What happens now?
What is a Youth Justice Committee?
What is the Extrajudicial Sanctions Program?
Why did I get referred to a Youth Justice Committee?
What makes me eligible for the Extra Judicial Sanctions Program?
What are the benefits for me and my family of a Youth Justice Committee?
What happens when we go to the “Panel Hearing”?
What will they ask my parents?
What sort of “consequences” will I be assigned?
What happens if I don’t work on the assigned consequences?
How do I contact the volunteers who were on the Panel?
What happens after I complete the consequences listed on the agreement?
What happens if I do not complete the consequences listed on the agreement?
Will a youth record harm my ability to travel out of the country?
Where can I learn more?

I was just charged under the Youth Justice Act.

What happens now?

You are referred to a Youth Justice Committee. They will call you to set up a date to meet with them. They will explain the program to you.

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What is a Youth Justice Committee?

A Youth Justice Committee is made up of citizens who live or work in your community. They volunteer to work with young people in conflict with the law, as well as their families, victims, the legal system and the community. Their job is to find appropriate, meaningful consequences for the crime that you committed. In Calgary, there are 23 Youth Justice Commit­tees that serve 180 communities.

They are interested in supporting you and trained to assist the government in administering the Extrajudicial Sanctions Program.

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What is the Extrajudicial Sanctions Program?

Formerly known as the Alternative Measures Program (AMP), the Extrajudicial Sanctions Program is an alternative to the court system for young people aged 12 – 18 who have committed a less-serious type of offence. The young person is diverted from the court system and instead, appears before a Youth Justice Committee in their community who is authorized to deal with the young person and their crime.

Section 18 of the federal Youth Criminal Justice Act provides an opportunity for citizens to become directly involved in the administration of youth justice by forming Youth Justice Committees (YJCs).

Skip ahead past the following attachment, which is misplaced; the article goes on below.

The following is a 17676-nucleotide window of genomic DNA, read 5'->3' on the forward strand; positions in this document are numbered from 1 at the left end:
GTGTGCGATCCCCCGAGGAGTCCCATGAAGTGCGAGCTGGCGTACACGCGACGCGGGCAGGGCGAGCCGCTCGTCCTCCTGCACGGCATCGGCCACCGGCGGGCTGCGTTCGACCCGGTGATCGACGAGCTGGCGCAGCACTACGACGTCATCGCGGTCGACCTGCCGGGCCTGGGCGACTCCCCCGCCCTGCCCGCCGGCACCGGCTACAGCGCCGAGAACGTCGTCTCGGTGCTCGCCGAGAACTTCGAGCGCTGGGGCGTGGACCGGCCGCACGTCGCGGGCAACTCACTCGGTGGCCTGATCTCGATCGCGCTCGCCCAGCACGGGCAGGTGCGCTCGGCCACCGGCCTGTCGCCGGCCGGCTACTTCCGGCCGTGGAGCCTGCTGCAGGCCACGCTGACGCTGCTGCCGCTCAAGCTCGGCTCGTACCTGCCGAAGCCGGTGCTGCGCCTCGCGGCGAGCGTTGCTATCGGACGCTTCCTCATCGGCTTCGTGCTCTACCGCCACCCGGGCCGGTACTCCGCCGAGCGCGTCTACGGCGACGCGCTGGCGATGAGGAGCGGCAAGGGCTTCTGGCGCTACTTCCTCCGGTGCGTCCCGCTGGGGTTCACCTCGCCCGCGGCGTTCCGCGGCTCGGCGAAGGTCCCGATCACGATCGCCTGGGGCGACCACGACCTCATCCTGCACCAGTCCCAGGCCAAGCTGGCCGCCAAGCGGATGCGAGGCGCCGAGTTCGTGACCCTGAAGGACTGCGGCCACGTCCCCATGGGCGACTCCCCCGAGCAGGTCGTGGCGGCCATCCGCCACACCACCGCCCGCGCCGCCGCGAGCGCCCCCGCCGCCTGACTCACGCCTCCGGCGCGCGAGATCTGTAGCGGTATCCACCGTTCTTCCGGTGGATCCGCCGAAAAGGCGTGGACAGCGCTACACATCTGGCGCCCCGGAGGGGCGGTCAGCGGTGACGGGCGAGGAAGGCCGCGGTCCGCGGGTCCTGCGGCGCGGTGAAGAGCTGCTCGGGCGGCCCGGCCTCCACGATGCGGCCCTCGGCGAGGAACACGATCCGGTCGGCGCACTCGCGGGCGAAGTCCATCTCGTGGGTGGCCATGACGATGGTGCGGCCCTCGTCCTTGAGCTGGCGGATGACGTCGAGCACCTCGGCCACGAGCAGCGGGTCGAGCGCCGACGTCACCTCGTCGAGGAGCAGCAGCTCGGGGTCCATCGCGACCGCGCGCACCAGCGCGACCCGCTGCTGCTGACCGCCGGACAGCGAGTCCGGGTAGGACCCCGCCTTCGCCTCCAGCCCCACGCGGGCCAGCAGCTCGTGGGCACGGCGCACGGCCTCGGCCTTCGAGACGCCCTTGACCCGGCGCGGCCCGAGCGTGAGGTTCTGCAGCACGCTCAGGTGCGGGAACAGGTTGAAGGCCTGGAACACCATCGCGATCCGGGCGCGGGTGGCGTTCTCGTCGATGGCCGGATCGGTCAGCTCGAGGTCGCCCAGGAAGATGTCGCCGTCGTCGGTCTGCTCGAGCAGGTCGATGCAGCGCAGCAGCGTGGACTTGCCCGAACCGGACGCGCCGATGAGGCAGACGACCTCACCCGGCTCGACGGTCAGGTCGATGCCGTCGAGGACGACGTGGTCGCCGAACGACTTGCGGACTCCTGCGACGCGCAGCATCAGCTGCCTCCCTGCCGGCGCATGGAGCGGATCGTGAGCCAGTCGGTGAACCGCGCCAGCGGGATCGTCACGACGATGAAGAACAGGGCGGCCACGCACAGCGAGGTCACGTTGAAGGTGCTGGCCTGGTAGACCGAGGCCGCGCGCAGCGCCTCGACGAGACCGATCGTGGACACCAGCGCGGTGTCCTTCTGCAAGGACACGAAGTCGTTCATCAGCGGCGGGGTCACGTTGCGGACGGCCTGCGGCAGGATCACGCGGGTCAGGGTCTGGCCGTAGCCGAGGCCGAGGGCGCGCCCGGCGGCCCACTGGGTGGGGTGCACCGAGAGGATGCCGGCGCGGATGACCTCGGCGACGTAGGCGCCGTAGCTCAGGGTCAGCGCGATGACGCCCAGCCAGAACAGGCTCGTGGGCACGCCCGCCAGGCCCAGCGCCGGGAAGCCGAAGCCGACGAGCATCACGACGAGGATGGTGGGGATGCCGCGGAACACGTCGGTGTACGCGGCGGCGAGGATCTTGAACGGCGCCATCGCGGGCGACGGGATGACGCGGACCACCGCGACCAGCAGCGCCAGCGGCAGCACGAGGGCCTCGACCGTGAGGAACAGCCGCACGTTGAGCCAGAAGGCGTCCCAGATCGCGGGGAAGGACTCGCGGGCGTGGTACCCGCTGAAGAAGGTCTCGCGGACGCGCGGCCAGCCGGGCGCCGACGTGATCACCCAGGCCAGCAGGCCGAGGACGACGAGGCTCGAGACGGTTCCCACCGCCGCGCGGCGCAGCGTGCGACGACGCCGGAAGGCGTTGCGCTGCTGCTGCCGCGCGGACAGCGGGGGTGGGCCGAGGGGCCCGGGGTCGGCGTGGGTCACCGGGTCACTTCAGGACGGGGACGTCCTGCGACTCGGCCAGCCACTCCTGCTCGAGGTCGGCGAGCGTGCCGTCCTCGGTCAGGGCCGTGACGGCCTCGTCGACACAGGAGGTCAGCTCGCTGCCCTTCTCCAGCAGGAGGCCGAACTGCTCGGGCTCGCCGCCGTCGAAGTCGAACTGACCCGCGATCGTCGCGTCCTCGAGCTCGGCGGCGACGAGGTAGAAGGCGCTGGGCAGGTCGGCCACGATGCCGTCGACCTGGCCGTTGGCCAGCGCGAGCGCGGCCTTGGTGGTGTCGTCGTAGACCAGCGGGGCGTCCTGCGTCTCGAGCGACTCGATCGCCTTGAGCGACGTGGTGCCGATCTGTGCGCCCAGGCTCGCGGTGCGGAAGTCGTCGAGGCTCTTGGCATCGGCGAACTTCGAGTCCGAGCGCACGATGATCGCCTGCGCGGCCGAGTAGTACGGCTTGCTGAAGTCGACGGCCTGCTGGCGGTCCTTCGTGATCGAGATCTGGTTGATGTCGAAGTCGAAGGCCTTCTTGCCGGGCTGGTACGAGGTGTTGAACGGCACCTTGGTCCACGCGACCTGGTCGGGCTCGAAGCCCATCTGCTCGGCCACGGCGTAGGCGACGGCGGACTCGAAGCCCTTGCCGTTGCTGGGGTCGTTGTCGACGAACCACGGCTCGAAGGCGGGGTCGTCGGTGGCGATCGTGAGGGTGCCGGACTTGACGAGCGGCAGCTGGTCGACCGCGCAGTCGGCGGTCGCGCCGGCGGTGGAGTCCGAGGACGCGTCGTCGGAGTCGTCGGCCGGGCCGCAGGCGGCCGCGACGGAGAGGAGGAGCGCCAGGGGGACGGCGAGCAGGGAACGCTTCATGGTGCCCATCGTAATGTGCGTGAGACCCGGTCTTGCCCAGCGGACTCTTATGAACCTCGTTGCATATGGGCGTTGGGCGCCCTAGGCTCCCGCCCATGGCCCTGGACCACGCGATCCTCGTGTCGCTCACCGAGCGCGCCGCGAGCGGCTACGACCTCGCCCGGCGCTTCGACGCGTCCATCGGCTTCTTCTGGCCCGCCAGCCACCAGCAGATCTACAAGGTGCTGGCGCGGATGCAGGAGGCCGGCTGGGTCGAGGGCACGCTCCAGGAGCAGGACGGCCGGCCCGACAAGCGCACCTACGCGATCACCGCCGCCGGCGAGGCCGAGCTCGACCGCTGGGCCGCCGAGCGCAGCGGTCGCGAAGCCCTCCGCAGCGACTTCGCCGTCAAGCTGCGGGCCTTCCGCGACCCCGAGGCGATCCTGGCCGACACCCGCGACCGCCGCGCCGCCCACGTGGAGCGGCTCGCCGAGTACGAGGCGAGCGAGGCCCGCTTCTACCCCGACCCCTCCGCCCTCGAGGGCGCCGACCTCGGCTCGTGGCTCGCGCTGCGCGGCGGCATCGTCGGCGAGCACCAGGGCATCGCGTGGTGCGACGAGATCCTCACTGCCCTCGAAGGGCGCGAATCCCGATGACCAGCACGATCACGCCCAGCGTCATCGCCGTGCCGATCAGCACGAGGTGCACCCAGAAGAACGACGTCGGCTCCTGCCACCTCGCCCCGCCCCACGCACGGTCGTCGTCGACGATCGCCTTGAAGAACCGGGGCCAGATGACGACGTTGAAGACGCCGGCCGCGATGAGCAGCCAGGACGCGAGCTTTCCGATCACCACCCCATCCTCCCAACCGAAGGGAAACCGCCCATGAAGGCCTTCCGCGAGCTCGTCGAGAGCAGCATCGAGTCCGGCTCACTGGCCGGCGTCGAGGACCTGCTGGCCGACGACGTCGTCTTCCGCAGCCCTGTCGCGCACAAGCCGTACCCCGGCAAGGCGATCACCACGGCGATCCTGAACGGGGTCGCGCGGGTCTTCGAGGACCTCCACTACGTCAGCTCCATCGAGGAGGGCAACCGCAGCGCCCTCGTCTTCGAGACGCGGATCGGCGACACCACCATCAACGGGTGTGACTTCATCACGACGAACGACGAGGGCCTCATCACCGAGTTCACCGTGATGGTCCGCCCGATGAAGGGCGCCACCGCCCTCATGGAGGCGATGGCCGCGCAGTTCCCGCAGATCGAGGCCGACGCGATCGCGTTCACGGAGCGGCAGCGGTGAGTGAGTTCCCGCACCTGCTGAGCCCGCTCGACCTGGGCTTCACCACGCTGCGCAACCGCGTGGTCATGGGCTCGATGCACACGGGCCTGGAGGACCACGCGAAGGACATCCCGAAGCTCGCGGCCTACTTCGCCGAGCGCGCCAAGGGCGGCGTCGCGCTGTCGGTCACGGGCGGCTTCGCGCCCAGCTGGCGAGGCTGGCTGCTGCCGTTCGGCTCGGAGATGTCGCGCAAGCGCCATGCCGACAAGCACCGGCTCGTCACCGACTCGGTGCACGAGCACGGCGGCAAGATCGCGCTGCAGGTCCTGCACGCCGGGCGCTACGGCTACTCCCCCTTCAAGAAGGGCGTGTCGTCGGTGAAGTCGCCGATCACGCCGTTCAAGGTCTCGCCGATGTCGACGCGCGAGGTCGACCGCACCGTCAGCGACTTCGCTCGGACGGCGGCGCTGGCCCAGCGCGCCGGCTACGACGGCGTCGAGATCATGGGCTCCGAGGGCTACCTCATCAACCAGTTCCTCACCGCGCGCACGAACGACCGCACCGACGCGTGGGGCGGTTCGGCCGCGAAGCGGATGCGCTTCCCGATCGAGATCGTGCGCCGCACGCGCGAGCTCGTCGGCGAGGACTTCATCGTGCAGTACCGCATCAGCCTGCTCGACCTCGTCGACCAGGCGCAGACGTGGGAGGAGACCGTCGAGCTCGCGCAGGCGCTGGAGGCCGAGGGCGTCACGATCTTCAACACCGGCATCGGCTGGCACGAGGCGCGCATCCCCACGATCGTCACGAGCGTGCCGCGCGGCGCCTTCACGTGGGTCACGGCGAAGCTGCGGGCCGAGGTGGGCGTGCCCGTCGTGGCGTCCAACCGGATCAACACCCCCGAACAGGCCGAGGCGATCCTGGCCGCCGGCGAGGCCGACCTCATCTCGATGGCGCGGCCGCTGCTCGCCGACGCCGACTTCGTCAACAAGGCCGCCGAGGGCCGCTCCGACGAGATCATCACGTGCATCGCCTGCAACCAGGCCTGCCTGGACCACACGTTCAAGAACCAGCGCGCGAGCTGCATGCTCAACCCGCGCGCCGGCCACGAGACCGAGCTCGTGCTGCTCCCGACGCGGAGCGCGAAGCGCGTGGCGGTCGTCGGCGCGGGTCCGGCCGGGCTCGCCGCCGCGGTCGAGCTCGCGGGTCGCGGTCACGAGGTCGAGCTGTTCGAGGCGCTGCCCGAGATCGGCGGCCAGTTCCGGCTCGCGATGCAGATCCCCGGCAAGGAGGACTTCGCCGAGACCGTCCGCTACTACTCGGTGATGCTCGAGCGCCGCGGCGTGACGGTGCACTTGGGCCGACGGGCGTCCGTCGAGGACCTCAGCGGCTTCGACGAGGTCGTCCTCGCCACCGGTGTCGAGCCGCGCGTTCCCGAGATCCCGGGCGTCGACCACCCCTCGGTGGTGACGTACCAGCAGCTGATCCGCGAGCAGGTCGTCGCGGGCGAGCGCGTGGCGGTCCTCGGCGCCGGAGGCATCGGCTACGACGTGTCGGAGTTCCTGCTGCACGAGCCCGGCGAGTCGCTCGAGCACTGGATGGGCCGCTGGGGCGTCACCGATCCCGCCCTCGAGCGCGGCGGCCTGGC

For further information, see Extrajudicial Sanctions Program, Government of Alberta.

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Why did I get referred to a Youth Justice Committee?

The police consider the least intrusive response to youth crime, while holding young people accountable for their actions. The Crown attorney also responds to youth crime in the least intrusive manner. When a warning, caution, or referral is thought to be inadequate to deal with a young person (because of the seriousness of the crime, the nature and number of previous offences, or any other aggravating factors), the police or Crown attorney can utilize the Extrajudicial Sanctions program.

Getting referred to the Extrajudicial Sanctions Program is a privilege extended to you and provides you with an opportunity to deal with your offence outside of the court system. A youth criminal record will be automatically expunged after a two year period (if you commit no further crimes).

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What makes me eligible for the Extra Judicial Sanctions Program?

  • You have committed an eligible offence,
  • You accept responsibility for your actions, and
  • You agree to participate in the program

What are the benefits for me and my family of a Youth Justice Committee?

It gives you the chance to speak for yourself. It provides the opportunity for you to avoid a criminal record (your youth criminal record will be automatically expunged after a two year period, if you commit no further crimes). It encourages family support and provides an opportunity for parents to seek support and access resources in parenting.

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What happens when we go to the “Panel Hearing”?

A volunteer will contact you and your parents and set up a time and date for a “Panel Hearing”. There will usually be three volunteers at the hearing. At this interview, which usually takes about one hour, Panel members will ask you to tell them what happened. They will ask questions about your home, school, and social life in order to understand the circumstances surrounding the incident. They will ask about special interests, activities and goals you might have.

You should ask your parents/guardians or a responsible adult to go with you to the hearing.

Panel members will determine consequences in private or with you and your parents present. You will be required to sign an agreement stating that you will complete the consequences within the given time frame.

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What will they ask my parents?

Panel members at the hearing may ask your parents how they have been affected by the offence.  The panel may ask for your parents’ interpretation of your behavior, any consequences you were assigned at home, and what consequences they consider appropriate for you. They may ask about any concerns that your parents have about you.

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What sort of “consequences” will I be assigned?

Consequences will be logical and meaningful to you. These are examples of consequences:

  • A letter of apology
  • Community service (to a maximum of 60 hours)
  • An essay or poster
  • A donation to a charity (to a maximum of $200)
  • Restitution to the victim (to a maximum of $1,000)
  • Referral to a cultural or religious program, if appropriate
  • Referral to a program

Consequences chosen are not to be more severe than a youth court judge would hand down; adequately hold the young person accountable for their behavior; uphold the rights and freedoms of both young person and victims; be the least intrusive form of sanctions while protecting the community; and involve the community were possible.